The Memory Theatre

When the memory of a loved person becomes impaired through dementia or brain injury, we have the sense of a diminution in our relationship, perhaps gradual at first but eventually undeniable. Memory holds together the immensity of a life, binding together its phases like a symphony or dramatic work. But artists strive for unity; a lived life has no such design. Even so, looking back on someone’s life, we may feel certain themes clearly emerge. This poem considers such feelings through an extended metaphor.

The Memory Theatre  
(Gertrude: 'Thou turn'st my eyes into my very soul' HAMLET Act3 scene4) 
There is only one show in the memory theatre 
and it has been running a long time.
Now and then a new actor joins
giving the director an opportunity 
to make adjustments to the plot.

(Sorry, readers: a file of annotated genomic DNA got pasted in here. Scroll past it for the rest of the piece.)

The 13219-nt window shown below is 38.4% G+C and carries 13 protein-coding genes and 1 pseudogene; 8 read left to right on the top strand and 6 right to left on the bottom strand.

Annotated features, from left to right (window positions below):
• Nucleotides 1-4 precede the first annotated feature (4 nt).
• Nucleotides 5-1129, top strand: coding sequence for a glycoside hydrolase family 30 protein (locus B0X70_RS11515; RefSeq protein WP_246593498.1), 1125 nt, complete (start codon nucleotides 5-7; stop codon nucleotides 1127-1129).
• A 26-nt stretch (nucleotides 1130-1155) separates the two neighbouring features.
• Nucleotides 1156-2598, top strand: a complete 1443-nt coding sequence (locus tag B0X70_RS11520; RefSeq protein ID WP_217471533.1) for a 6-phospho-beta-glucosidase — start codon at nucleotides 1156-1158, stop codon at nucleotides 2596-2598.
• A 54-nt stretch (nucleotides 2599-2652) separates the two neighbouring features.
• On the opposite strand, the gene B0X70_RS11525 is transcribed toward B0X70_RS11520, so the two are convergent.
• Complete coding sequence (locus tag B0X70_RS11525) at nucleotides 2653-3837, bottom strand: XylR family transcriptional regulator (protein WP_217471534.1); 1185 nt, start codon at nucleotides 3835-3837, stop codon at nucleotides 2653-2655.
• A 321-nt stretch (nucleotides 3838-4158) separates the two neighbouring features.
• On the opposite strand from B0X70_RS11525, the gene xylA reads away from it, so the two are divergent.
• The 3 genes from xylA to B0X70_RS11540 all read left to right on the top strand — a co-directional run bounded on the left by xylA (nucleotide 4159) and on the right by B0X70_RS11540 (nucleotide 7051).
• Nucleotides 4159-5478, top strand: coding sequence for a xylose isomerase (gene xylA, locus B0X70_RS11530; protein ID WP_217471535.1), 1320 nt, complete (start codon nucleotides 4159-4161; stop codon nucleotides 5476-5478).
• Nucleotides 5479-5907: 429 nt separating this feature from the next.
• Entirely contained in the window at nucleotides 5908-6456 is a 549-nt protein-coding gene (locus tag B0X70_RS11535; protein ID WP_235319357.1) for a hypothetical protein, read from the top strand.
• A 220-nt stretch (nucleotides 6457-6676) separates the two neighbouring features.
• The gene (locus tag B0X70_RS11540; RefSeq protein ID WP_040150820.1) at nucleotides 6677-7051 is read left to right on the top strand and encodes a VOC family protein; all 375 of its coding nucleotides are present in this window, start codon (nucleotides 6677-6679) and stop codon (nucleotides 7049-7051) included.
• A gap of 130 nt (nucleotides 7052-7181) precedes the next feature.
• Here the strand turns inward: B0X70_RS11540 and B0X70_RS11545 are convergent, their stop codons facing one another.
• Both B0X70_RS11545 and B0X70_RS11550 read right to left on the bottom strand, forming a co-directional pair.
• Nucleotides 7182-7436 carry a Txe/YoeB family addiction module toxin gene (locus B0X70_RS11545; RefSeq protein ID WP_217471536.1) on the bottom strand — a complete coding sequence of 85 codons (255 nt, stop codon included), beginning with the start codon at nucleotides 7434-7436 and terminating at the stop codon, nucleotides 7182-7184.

It becomes less about entertainment,
more the hunt for a narrative
which satisfies like food:
a staple necessary for life
to have meaning and flourish.

As a taste for simplicity grows
the host uses an optics of self-scrutiny
to illuminate tricks of memory
and suggest right action through portrayal
of its casual or studied avoidance.

Published by davidcookpoet

I am a husband, father and grandfather. I retired from a busy working life as an adult psychiatrist in 2014. My interests are in literature, philosophy, modern jazz and horse racing. I might represent those four fields by Shakespeare, Kant, Charlie Parker and Lester Piggott. Like nearly all of us, I can identify a number of formative experiences, one of which was a psychotic episode in my first year as a psychiatrist. This reinforced an already established interest in mystical experience, and a sense of how little human beings know. My intellectual bugbear is reductive materialism, and I am surprised at the lack of moral imagination of those who promulgate such views. It seems to me they need to consider ,perhaps by exposure, just why totalitarianism is so horrific.

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